Mooj: Hey Andy, don't let him bother you. It's okay not to have sex. Not eveybody's a pussy magnet. You, uh, what are you 25?
Andy Stitzer: I'm 40.
Mooj: Holy shit, man you got to get on that.
So, what is The 40-Year-Old Virgin about, one might ask? Well, look no further than the title. This 2005 film is about a 40-year-old virgin - played by Steve Carell. OK, about one who is about to get his first taste of some bona fide tail. But this foregoing of complicated plots (and requisite twists) that seems to be dominating the Big Screen these days allows this movie to focus on character development and its raunchy comedy. The simple concept freed up the writers to present mostly plausible characters (and characters they indeed were) and hilarious sex-centered situations that combined to make one of the funniest and dirtiest mainstream comedies ever.
Although there was a significant reliance on improvised dialogue, writing credits primarily go here to Judd Apatow (who also directed) and then Steve Carell, who also played the movie's central character, Andy Stitzer, the 40-year-old virgin. Seth Rogen, who plays the surly Cal, is also a producer, rounding out the crew of dudes wearing multiple hats at the helm of this production. Indeed, this movie proved to be the first of a series of View Askew-esque pictures, with the same style of humor and using and reusing the same directors, writers, producers, and actors, and most of them serving more than one of those roles. It was followed-up by Knocked Up (2007), Superbad (2007), Drillbit Taylor (2008), and Pineapple Express (2008).
The frank tone of the comedy in the film was set early - in one of the first scenes - where Cal is graphically explaining to Andy, who is shyly trying not to pay too much attention, about a live show he'd seen about a woman having sex with a horse. This takes place at the electronics store where they work, which is Best Buy for all intents and purposes, but which the movie says is named SmartTech. Andy, the virgin, lives alone (as you might expect), collects action figures and loves video games (well you probably would expect those, too). He works with the aforementioned Cal, as well as affable David (Paul Rudd, to Friends fans, The Guy Who Married Phoebe), the unforgetable and unbelievably dirty-minded immigrant Mooj (played by Trinidad funnyman Gerry Bednob) and Jay (Romany Malco), a kind of a ladies' man with stereotypical gangsta mannerisms.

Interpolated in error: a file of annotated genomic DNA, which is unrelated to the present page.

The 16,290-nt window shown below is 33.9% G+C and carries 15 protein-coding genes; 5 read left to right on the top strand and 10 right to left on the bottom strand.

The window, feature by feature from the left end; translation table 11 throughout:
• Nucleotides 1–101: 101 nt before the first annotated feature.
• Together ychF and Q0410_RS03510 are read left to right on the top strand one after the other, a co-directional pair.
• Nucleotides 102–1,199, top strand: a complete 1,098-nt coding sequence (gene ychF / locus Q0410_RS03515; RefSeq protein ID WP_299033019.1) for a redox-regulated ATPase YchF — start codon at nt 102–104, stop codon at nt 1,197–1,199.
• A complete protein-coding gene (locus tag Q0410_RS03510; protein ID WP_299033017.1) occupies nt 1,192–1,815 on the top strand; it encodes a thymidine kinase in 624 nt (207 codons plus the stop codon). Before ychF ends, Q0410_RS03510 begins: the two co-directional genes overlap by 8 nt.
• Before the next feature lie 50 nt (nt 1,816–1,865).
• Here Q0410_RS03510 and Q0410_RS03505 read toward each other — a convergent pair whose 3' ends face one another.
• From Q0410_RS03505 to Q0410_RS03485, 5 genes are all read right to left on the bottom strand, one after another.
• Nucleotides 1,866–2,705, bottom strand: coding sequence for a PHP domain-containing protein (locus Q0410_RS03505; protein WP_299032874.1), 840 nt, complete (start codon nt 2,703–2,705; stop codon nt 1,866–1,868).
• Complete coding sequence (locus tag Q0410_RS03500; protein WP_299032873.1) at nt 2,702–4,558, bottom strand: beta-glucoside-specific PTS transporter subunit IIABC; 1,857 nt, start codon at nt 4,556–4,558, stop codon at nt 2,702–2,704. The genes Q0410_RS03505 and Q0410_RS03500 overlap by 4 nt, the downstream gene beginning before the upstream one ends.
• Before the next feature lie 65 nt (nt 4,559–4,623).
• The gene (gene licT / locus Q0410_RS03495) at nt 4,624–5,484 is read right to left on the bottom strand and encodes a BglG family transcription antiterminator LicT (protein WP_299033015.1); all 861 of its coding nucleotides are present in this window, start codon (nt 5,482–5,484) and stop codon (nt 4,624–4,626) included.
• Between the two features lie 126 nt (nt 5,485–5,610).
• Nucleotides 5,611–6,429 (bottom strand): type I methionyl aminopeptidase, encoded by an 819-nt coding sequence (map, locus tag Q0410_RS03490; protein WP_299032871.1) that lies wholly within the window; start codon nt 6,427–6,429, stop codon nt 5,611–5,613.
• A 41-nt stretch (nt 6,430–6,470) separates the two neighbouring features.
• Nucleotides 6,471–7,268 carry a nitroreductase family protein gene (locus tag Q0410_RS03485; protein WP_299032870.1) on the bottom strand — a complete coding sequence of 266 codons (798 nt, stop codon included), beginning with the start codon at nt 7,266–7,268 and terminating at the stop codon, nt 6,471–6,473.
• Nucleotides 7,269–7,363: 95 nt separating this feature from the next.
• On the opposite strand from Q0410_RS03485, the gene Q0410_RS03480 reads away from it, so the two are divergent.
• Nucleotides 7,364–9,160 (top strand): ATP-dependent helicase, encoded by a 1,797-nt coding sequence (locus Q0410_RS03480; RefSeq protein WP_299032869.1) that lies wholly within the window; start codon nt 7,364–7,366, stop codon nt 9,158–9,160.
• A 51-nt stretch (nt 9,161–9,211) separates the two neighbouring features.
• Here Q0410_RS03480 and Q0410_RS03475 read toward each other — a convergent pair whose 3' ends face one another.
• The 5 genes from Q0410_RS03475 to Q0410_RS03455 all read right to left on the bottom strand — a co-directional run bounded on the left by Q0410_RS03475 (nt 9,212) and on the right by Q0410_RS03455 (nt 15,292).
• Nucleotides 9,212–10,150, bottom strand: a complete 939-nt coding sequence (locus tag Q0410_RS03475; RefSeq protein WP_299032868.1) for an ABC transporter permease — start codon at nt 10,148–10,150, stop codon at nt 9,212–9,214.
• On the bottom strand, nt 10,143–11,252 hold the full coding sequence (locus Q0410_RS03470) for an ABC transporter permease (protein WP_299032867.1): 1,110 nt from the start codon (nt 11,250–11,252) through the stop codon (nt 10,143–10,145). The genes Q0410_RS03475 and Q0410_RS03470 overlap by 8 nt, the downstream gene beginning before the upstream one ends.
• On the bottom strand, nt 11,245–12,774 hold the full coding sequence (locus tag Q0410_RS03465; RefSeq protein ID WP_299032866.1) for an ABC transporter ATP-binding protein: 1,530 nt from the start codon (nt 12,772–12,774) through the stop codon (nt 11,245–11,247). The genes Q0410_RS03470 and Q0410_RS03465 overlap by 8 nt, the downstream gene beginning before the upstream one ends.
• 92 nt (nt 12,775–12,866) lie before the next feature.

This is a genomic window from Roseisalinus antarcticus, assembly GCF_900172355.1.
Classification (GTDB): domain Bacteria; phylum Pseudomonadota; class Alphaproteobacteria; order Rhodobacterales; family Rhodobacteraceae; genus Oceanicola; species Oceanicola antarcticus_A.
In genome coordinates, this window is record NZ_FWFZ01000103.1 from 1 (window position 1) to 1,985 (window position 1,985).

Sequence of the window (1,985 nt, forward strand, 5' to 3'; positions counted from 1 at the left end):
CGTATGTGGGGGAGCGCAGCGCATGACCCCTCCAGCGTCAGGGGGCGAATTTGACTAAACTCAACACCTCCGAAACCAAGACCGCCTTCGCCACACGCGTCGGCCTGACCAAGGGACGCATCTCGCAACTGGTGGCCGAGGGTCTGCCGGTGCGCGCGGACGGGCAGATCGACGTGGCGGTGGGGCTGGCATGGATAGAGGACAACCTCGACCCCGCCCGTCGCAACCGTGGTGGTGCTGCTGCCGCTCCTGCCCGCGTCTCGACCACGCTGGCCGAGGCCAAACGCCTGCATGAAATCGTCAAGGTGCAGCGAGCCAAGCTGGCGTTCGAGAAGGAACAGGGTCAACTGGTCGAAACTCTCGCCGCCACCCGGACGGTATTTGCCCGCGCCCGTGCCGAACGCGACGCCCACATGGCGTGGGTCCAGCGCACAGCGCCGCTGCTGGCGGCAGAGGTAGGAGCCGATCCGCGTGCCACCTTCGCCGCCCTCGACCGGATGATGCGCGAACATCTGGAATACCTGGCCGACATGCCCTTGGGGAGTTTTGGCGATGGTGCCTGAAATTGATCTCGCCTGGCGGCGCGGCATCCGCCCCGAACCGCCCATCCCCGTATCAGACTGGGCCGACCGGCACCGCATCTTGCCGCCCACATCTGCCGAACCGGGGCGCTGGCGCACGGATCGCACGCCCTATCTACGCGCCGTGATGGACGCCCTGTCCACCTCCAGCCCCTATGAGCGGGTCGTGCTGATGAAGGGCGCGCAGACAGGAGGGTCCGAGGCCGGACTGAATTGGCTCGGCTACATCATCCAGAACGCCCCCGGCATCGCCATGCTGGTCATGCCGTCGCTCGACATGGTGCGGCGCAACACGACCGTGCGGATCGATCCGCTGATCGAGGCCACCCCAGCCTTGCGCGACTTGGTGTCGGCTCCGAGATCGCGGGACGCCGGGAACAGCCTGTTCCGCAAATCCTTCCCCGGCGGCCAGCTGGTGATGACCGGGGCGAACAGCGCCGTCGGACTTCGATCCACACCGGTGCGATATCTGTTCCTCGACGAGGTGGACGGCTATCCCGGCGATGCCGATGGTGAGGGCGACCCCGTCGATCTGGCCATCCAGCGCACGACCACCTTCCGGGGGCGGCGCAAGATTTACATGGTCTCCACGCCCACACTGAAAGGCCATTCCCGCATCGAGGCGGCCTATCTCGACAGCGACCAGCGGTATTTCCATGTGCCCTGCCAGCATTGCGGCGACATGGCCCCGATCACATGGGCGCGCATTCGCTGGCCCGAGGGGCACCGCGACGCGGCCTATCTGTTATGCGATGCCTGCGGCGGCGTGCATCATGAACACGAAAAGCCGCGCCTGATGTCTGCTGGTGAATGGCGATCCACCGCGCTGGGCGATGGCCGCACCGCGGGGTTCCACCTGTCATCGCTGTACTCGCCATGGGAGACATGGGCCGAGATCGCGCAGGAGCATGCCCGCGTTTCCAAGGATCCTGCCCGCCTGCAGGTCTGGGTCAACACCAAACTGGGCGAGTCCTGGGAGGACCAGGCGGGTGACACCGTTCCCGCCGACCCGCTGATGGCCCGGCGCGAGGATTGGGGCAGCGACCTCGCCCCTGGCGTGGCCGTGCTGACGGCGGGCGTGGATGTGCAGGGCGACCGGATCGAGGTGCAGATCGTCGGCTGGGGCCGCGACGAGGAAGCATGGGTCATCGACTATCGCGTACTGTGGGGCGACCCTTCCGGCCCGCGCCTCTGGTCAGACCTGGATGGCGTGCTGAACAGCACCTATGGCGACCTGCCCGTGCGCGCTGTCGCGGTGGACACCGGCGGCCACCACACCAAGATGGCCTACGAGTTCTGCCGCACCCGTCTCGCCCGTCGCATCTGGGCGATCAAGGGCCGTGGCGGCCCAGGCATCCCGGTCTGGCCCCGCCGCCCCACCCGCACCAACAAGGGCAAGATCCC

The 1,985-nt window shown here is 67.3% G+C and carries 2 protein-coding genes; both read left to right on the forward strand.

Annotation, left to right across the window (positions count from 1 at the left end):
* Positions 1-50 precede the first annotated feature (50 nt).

Early on, Andy reluctantly is dragged into playing poker with The Guys one night, whereupon they detect his virginity, mostly because of Andy's description of breasts as feeling like grabbing "bags of sand." And thus sets in motion the simple plot of his friends conspiring to hilariously put an end to his ridiculously lifelong celibacy. Well, an ulterior motive for hanging out with him emerges, something besides their mission to get him laid: Andy’s sweet video game set up complete with a huge plasma tv, stereo surround sound, and full internet capabilities. This leads to one of the funniest scenes, the “I Know you’re gay” scene, with David and Cal, using all improvised dialogue, telling each other why one knows the other is gay – while playing Andy’s video games.
But anyway, their mission to devirginize Andy leads to an awkward trip to a dance club, a very painful (and bloody real-looking) waxing of Andy's abundant chest hair, loads of hilariously bad sex advice, a belly laugh-inducing scene where Andy tells Jay to keep his bitch (wife) on a leash (right in front of Jay's wife), and finally a date, which Andy actually got for himself. This is with Trish Piedmont (Catherine Keener), a mother of three who works in a store across the street.
Of course Andy's friends intervene, trying to make sure that he is anything but himself for fear that he will fail, even going so far as to have him clear his apartment of all action figures, video games and comic books - which leaves it stark bare. But in the end, he learns a lesson that many, many, MANY movie and television characters before him have learned, that if he would have just been honest things would have been even better because the dishonesty causes conflict which threatened to destroy their budding relationship.
So does he end up losing his virginity to her once things are patched up? Well, I'll let you find out when you see it, but see it you must. It's a great flick that, despite its frank and graphic sexual humor, has a lot of heart, an underlying sweetness to it in defiance of the raunchy humor, with a great comedic actor - Steve Carell - to skillfully walk the tightrope between the two.
Compared to all other movies I've seen, I give it 3 out of 4 stars; compared to all other comedies I've seen, I give it 4 out of 4 stars.
The 40-Year-Old Virgin
Release Date: August 19, 2005
Directed By: Judd Apatow
Written By: Judd Apatow & Steve Carell
Produced By: Judd Apatow, Seth Rogen, Steve Carell
Running Time: 116 minutes
Running Time (Unrated Cut): 133 minutes
Distributed By: Universal Pictures, Apatow Productions
Starring: Steve Carell, Catherine Keener, Paul Rudd, Romany Malco, Seth Rogen, Elizabeth Banks, Jane Lynch
Sources: imdb.com, Wikipedia